C

Ann R. Thryft
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Re: Making Altamira Accessible
Ann R. Thryft   12/5/2012 2:50:43 PM
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The D-Shape is definitely art-oriented, and also architecture oriented. If you look at the stuff the inventor has done with it, like fancy, swirly shaped architectural elements, I think it would be the perfect candidate for our cave art wall.

Cabe Atwell
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Re: Making Altamira Accessible
Cabe Atwell   12/5/2012 4:43:54 PM
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Patent pending! 

Ann R. Thryft
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Re: Making Altamira Accessible
Ann R. Thryft   12/6/2012 4:36:25 PM
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Awesome! I'll buy one! On second thought, isn't it going to be on the really, really pricey side?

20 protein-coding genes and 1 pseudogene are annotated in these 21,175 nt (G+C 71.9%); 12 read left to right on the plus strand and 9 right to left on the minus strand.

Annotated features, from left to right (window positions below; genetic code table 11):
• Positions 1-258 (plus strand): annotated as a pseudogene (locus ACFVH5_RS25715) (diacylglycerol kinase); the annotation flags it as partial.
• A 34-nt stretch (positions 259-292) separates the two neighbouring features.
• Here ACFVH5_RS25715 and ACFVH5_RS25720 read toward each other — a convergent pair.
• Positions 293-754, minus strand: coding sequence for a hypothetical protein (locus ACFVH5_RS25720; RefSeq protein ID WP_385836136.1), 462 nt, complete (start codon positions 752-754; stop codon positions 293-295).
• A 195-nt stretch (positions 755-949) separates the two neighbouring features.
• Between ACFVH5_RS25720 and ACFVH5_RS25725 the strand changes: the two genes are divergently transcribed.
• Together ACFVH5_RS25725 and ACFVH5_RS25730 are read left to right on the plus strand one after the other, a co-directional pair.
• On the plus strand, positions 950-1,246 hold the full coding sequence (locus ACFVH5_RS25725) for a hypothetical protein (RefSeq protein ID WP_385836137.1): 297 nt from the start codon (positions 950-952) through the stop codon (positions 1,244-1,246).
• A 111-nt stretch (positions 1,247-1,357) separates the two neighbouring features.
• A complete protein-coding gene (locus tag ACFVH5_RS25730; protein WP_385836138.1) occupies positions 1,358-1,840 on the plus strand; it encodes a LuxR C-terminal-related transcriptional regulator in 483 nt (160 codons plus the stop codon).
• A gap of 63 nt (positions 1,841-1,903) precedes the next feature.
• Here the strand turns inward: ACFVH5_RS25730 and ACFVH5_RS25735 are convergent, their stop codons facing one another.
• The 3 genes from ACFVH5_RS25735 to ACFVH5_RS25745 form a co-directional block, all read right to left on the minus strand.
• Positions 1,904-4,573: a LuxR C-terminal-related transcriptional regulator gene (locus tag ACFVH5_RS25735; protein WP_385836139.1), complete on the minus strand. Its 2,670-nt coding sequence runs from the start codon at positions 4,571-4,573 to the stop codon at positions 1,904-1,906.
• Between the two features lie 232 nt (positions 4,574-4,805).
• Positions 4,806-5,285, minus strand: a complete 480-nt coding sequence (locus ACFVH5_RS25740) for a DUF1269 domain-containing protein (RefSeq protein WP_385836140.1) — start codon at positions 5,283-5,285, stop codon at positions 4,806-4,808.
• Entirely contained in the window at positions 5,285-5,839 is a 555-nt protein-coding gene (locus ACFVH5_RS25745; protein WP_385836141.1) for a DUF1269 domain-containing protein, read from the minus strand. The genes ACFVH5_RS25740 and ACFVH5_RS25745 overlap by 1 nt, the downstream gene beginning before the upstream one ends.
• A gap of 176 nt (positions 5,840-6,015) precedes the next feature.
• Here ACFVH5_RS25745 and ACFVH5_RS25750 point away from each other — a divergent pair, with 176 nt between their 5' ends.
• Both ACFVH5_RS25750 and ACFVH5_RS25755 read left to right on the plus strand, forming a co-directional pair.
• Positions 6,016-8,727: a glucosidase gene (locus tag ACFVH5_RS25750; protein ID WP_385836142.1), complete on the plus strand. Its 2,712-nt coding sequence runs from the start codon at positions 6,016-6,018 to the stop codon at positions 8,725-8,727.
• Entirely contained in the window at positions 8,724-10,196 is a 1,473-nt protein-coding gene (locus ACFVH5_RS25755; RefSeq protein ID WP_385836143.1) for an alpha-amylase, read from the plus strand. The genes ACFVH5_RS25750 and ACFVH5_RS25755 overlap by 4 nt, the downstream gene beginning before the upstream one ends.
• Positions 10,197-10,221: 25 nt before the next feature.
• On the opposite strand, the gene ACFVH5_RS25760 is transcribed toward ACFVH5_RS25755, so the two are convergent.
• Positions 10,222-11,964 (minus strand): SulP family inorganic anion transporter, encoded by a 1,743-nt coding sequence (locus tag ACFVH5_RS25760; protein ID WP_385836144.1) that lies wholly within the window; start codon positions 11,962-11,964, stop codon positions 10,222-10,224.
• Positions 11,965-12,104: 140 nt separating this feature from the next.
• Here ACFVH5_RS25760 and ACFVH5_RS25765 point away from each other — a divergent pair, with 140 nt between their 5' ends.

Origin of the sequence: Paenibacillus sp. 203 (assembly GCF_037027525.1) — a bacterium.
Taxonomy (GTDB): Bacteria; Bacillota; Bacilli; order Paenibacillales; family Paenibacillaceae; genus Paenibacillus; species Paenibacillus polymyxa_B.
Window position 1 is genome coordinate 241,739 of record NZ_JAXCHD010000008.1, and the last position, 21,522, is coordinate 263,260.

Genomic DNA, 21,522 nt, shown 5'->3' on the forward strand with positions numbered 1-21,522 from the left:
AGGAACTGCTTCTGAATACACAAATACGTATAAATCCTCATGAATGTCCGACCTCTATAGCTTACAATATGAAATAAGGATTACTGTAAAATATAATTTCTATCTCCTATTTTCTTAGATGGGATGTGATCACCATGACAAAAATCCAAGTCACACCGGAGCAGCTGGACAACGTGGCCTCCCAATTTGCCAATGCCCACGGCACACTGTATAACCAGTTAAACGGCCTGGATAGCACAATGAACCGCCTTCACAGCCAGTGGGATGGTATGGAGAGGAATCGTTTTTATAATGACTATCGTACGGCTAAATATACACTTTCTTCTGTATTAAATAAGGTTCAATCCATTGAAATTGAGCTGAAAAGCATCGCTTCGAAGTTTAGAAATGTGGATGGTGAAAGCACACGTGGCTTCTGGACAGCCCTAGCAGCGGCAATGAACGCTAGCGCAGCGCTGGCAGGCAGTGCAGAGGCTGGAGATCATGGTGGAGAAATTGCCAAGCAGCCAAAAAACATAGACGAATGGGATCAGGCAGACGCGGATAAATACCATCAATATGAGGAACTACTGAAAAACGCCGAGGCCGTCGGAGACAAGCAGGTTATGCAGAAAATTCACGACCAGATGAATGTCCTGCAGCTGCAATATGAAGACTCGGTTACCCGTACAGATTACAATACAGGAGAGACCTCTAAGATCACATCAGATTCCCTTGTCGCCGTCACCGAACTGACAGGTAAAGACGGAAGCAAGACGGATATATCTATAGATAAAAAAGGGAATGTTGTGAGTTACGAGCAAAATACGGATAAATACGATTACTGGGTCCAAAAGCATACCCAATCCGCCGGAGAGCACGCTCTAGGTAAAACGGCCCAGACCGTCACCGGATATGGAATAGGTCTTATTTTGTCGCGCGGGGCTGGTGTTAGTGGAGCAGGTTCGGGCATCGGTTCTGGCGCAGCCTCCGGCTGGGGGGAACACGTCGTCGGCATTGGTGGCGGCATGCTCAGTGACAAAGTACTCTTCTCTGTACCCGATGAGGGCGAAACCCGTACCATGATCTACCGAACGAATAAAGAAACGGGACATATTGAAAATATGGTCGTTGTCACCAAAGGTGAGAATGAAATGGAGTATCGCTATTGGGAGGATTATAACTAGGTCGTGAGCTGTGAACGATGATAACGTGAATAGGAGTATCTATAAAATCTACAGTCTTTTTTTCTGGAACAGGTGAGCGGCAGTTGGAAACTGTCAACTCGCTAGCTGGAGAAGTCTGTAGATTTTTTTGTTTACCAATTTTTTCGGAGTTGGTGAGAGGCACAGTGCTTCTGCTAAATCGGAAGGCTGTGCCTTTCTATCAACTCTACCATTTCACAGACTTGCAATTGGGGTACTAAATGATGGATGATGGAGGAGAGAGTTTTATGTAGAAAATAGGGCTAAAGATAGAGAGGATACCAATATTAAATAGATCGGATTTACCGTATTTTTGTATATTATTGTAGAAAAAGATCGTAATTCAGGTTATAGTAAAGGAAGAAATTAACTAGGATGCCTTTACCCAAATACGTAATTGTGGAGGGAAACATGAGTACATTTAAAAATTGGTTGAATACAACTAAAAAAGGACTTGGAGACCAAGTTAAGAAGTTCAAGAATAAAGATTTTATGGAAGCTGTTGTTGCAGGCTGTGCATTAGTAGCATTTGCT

William K.
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Platinum
3D scanner, an interesting future.
William K.   12/5/2012 9:03:16 PM
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I wonder if there will be some fuss made about the ability to copy things without having to design them. Right now we have all kinds of inconveniences and limitations because of the crybabies. We have digital rights management code deciding if we can make a copy to keep in the car, or transfer to a different media, or make our own collection of music. Likewise with DVDs. And you just can't play a CD from other parts of the world, no matter how legal it is.